This business, a prophetic light that howled in the mind of Your Herbert, would eventually work out. “My father said: ‘If you like it, you have to train hard, I don’t have the money to pay. They have three months to train for free. After that, if they’re not good, they’ll have to stop. If they are good, I might even ask if they can continue to pay and help you.’ So, we started, we liked it ‘a lot, in the second month we started competing. The teacher liked us. We had to help clean the gym to train. So it began.”
Gilbert Burns’ path in jiu jitsu has put him on the sport’s map. He was a three-time world champion and decided to make the leap to MMA, where he fights in the middleweight. This transition took place precisely in Las Vegas, where we are. From Niterói to the heart of the fight, the game, the glam and decay at once. “Face, it was hard, it was war”, he remembers how he got there. “The first fight was in Utah. I’ve been living in Florida since 2013, it’s been pretty cool.”
In the middle of the conversation, we introduced the topic UFC in Portugal, a phenomenon that seems to be growing and gaining time on the grid on Sport TV. André Fialho, born in Cascais, appears in the conversation. And Gilbert’s eyes open. “He trains with me! Long time. we have the same manager. It’s doing well’too much in the UFC. He just had a defeat, but he’s very young, he’s going to learn a lot. He has a bright future. I’m always rooting for him, we talk a lot. I was able to bring him to my fitness coach, it improved his game a lot,” he reveals.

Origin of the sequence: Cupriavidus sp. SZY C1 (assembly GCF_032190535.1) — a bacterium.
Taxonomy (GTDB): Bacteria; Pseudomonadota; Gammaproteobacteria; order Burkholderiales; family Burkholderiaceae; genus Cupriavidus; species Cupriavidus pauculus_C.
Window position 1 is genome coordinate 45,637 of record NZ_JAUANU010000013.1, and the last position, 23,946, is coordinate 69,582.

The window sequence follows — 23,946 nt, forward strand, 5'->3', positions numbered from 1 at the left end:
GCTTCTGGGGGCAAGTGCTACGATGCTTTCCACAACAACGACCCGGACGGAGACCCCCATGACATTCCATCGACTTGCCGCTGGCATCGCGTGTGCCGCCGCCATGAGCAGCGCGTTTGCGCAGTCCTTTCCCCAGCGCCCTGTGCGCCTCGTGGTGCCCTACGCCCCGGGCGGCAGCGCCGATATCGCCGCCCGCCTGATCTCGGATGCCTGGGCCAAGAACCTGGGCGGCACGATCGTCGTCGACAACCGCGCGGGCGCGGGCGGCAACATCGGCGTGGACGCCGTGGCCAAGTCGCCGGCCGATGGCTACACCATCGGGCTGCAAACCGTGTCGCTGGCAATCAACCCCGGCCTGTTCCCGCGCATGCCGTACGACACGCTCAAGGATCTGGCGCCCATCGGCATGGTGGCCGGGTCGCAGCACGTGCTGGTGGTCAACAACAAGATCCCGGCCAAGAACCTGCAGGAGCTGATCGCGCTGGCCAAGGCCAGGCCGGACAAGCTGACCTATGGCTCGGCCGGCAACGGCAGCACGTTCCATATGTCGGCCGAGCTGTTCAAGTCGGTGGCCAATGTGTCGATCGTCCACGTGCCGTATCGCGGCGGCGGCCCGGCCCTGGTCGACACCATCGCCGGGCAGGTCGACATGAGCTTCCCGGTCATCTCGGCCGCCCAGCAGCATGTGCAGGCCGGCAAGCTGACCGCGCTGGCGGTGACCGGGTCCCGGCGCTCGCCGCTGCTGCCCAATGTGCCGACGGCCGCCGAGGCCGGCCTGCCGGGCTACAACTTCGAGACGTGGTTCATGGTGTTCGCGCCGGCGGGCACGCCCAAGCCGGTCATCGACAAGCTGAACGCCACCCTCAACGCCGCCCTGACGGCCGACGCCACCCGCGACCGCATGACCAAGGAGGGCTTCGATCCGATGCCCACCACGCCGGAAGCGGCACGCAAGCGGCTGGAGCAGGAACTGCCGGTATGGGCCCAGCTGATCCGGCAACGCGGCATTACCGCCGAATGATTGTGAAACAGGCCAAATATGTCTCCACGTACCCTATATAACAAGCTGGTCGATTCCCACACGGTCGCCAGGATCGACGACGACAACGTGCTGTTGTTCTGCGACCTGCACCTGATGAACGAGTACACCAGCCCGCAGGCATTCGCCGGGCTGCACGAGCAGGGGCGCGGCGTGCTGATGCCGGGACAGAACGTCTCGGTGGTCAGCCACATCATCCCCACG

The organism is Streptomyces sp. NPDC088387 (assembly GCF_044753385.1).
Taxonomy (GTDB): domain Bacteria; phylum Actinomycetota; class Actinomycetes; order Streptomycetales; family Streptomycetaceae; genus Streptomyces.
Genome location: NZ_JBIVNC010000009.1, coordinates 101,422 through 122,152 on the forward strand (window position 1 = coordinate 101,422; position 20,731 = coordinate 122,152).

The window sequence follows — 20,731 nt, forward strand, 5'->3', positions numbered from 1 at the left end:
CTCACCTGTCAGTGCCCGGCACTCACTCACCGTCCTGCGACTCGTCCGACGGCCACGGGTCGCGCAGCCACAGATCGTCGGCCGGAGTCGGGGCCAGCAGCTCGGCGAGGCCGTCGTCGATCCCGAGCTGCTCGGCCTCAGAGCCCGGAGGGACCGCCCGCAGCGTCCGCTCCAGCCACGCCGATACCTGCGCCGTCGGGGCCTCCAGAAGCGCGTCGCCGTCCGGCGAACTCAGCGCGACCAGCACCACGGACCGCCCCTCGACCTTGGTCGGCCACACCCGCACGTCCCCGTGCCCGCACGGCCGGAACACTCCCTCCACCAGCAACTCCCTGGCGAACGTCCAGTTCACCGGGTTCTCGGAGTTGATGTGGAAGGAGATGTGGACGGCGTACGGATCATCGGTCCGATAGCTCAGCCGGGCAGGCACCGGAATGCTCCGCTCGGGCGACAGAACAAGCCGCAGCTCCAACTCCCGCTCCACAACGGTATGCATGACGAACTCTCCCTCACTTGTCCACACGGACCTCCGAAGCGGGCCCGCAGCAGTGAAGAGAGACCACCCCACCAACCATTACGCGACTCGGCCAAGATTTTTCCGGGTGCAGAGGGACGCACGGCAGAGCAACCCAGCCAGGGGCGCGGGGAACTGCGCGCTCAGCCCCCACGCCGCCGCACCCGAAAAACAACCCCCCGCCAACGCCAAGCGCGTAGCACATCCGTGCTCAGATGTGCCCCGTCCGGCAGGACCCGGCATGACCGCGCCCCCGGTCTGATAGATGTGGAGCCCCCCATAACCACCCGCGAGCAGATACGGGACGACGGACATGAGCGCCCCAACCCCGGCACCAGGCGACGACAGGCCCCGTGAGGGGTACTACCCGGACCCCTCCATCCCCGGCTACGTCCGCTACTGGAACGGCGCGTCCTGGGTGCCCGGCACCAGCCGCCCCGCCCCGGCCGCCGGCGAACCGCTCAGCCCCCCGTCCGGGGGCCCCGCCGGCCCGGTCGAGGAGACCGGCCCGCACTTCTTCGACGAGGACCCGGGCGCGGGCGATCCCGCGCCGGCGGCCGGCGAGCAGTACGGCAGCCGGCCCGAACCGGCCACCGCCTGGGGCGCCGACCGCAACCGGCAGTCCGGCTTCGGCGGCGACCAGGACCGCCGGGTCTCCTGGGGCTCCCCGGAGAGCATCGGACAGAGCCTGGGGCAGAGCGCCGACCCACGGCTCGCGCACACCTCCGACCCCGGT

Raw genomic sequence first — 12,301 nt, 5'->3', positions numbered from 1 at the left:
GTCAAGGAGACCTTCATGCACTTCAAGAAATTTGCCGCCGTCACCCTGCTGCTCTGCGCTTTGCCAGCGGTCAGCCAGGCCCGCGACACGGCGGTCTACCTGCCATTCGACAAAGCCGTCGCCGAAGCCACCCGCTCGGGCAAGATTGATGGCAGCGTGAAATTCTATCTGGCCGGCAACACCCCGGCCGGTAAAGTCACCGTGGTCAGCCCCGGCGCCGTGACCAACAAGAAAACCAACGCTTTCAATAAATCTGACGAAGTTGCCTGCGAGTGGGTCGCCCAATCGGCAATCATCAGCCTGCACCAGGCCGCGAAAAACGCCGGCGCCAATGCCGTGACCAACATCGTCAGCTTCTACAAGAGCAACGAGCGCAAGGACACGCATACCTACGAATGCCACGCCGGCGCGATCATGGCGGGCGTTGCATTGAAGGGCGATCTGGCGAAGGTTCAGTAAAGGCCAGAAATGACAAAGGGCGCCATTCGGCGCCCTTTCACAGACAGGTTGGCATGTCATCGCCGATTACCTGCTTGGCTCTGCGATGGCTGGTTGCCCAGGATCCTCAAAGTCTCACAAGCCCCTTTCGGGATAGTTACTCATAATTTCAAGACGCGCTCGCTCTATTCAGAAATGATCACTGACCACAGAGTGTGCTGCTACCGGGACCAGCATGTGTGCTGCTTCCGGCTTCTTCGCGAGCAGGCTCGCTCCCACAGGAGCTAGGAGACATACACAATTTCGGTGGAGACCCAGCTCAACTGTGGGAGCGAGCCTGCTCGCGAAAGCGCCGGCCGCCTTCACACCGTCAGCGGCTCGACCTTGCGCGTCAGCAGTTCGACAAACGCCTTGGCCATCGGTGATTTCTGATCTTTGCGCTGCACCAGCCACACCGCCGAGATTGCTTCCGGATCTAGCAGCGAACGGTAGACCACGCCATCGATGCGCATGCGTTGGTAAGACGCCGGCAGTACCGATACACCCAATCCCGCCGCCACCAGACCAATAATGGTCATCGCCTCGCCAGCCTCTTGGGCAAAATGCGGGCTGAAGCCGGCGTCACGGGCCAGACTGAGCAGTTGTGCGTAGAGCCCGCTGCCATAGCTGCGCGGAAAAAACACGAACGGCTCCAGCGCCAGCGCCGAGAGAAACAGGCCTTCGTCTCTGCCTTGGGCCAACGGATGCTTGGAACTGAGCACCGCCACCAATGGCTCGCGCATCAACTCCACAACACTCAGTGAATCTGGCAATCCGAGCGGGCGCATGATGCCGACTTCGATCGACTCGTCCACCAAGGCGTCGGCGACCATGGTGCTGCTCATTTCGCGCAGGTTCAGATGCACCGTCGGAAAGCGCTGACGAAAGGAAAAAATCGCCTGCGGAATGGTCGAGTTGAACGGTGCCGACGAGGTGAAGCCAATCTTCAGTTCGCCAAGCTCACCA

About Fialho’s style, the two words ‘Durinho’ repeats the most are “technical” and “intelligent”. “In his fights in Las Vegas and Phoenix, I remember what I said to him: ‘You’re very smart, you’re very technical. The majority of faces they don’t have that intelligence, they don’t have your fighting IQ. Use this. Use your fighting IQ, intelligence. I always tell him that it will make a difference.”
“We have to create a tense environment, a drama”
Burns, 35, has been in the UFC for many years. There were many hits, few mistakes. You learn more and more, he guarantees. “I know who I am, I know where I came from and I know where I want to go”, he explains, linked to “principles and values”. He once lost his chance to win the belt in one of the UFC’s divisions, but he made so many mistakes that the promise of a glorious morning never came. “I learned a lot and now I’m on the road again.”